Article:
« Continue Browsing

e-mail article Print     e-mail article E-mail

By Kris Kerzman, Variety contributor, Published June 30 2013

Art of a glitch: NDSU student explores the inner life of our machines

FARGO - You’re streaming Netflix – say, the new “Arrested Development” season – and all of a sudden, George Michael becomes overly pixelated and green. The sound becomes tinny for a moment and the image bleeds into a scene with Lindsay and Tobias, who are also distorted and pixelated.

Where many of us would groan, reset our routers, or restart our browsers, “glitch” artists like Steven Hammer see a possibility.

Glitch art recreates those pixelated moments and unintended sounds by exploiting digital media and their tools. This deconstructs their purpose and value and, as Hammer puts it, gives us a peek into the world our electronic devices inhabit, one of preprogrammed purpose, commercial intent and slick environments that brims with these sights and sounds.

“Glitch is this activity, tinkering with things, asking them to do things they’re not meant to do,” he said.

Hammer is exploring glitch (and a related field, “dirty new media”) as an art form while pursuing a doctorate in North Dakota State University’s English department. He acknowledges how far afield his work is in comparison to common preconceptions of English.

“I get a lot of freedom to do things beyond reading and writing, and I get to do a lot of making as well,” he said.

He demonstrates by sticking small induction coil pickup microphones, typically used to “bug” conversations over a land-line telephone, on his MacBook Pro. He then places the microphones between his fingers and circles them over different areas near the keyboard or onboard camera. Each area of each device produces a different set of sounds.

Load screens and screen navigation on his iPad release a volley of chirps, blips and noisy static. He points out how the device works while he waits. After the app loads, the device waits and quiets down.

The result, he admits, is not necessarily beautiful or aesthetically pleasing, but it is a telling exercise.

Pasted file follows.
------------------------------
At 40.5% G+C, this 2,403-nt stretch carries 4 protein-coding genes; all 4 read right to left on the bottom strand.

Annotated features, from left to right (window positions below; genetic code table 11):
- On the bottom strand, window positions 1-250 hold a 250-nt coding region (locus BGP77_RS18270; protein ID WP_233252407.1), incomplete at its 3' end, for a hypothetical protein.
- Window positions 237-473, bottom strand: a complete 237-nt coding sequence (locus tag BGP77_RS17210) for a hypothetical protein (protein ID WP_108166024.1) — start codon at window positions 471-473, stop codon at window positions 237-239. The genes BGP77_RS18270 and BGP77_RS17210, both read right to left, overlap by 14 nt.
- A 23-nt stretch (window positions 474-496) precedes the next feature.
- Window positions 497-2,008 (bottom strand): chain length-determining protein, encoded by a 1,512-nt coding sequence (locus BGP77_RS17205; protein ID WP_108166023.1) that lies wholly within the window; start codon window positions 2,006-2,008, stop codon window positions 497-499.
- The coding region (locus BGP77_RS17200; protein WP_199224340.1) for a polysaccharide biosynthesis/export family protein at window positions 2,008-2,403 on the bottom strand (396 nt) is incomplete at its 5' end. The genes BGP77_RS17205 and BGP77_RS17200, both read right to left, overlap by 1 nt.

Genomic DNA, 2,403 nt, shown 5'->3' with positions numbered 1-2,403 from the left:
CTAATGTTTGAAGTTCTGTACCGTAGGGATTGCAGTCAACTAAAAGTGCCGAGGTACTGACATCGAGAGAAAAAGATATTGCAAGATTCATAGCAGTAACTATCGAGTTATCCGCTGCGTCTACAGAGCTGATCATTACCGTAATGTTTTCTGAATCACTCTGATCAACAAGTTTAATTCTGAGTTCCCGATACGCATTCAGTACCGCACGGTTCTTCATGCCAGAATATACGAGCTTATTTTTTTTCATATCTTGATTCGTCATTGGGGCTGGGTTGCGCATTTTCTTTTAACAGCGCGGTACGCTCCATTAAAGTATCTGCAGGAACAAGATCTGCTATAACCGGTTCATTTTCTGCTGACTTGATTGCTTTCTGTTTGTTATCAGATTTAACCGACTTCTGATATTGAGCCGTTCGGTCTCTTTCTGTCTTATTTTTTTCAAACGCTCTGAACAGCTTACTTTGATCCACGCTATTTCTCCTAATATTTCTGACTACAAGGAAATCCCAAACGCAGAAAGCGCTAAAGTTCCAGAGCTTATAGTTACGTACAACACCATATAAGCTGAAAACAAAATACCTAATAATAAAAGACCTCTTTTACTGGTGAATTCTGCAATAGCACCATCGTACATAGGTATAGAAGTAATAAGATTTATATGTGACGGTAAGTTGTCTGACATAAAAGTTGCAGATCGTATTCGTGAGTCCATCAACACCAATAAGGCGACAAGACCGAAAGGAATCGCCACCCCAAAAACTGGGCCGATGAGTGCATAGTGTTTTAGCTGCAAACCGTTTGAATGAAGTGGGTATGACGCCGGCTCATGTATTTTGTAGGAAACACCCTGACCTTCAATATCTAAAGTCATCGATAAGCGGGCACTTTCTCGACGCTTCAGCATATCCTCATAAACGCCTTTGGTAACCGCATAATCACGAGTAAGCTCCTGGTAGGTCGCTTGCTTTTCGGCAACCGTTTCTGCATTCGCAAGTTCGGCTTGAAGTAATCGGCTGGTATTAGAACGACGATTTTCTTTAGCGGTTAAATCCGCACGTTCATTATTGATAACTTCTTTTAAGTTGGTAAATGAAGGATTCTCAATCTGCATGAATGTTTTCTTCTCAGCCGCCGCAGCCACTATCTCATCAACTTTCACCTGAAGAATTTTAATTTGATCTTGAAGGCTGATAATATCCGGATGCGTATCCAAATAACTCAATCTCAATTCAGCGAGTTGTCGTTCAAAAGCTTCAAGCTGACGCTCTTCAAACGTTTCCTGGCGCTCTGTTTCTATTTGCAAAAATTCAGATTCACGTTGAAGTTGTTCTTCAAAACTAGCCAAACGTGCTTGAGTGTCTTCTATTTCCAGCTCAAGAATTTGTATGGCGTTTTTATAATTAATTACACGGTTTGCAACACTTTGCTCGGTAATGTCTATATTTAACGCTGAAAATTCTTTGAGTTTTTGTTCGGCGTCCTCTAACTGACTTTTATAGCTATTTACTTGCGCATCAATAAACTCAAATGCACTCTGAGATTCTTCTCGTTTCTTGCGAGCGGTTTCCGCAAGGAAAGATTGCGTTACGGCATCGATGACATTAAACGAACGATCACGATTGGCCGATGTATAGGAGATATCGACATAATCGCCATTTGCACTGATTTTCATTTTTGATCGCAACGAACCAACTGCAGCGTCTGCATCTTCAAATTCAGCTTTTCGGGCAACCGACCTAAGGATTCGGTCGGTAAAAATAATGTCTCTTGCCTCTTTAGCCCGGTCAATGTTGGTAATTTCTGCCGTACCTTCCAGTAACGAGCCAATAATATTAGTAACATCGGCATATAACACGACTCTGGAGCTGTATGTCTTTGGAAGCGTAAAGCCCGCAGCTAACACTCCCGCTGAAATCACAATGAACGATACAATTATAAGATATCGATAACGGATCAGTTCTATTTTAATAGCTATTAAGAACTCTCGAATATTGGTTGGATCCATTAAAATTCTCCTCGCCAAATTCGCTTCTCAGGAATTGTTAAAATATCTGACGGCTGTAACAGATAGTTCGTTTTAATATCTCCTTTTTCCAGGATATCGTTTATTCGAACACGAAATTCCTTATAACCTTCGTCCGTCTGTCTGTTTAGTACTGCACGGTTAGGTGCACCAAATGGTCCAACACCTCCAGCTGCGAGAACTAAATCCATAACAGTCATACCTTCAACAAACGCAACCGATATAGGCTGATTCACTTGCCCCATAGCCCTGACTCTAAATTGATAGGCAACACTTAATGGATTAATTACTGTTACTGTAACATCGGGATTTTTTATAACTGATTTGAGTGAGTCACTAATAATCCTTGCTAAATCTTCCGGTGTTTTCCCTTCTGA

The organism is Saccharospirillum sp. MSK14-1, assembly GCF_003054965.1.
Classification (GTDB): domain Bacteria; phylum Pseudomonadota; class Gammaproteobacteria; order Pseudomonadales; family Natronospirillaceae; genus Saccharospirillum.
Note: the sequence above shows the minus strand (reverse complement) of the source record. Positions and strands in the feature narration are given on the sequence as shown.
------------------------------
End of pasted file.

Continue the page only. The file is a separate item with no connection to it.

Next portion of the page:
“I think what this work is trying to do is to ask people to more closely examine the technological environments they find themselves in,” Hammer said, adding that many fundamental human activities rely on specific technological capabilities, including our relationships with each other, our capacity to communicate and the ways in which we learn.

The fascination with electronics is second-nature to Hammer, who has a lengthy background mucking about with technological systems. He has played in a number of noise-rock combos and done some circuit bending, taking apart old electronic toys and making musical instruments from them.

“When I was a kid I got one of those electronics kits that’s supposed to teach you circuitry. I didn’t learn a thing, but I did learn how to make noises,” he said with a laugh.

Kevin Brooks, who leads the NDSU English department, is overseeing Hammer’s doctorate work. Brooks is interested in how Hammer expands the idea of rhetoric to include new media in addition to the written word.

He sums up Hammer’s contributions as “good for our field.”

“As an artist, he’s working in a tradition of abstract and experimental art,” Brooks said. “Academically, he’s getting people to really think about the tools of writing and broadening our definition of what is considered writing and communication. It also has some performance aspects. At a conference recently, he basically DJ’d his presentation.”

It’s becoming a solid career for Hammer, who has given presentations at several glitch festivals and conferences and was recently awarded a fellowship to continue his research at NDSU for another year as he concludes work on his doctorate.

Throughout, he’ll continue misusing the gadgets and gizmos we now consider commonplace, discovering the hidden lives they lead underneath their shiny exteriors.

“What Glitch is trying to do is to get people to go, ‘There’s this whole layer that’s invisible to me, and if I can look beyond that, I can be more thoughtful in the choices I make as a consumer and as a maker,’ ” he said.


This article is part of a content partnership with The Arts Partnership, a nonprofit organization cultivating the arts in Fargo, Moorhead, and West Fargo, and its online publication, ARTSpulse. For more information, visit http://theartspartnership.net/artspulse.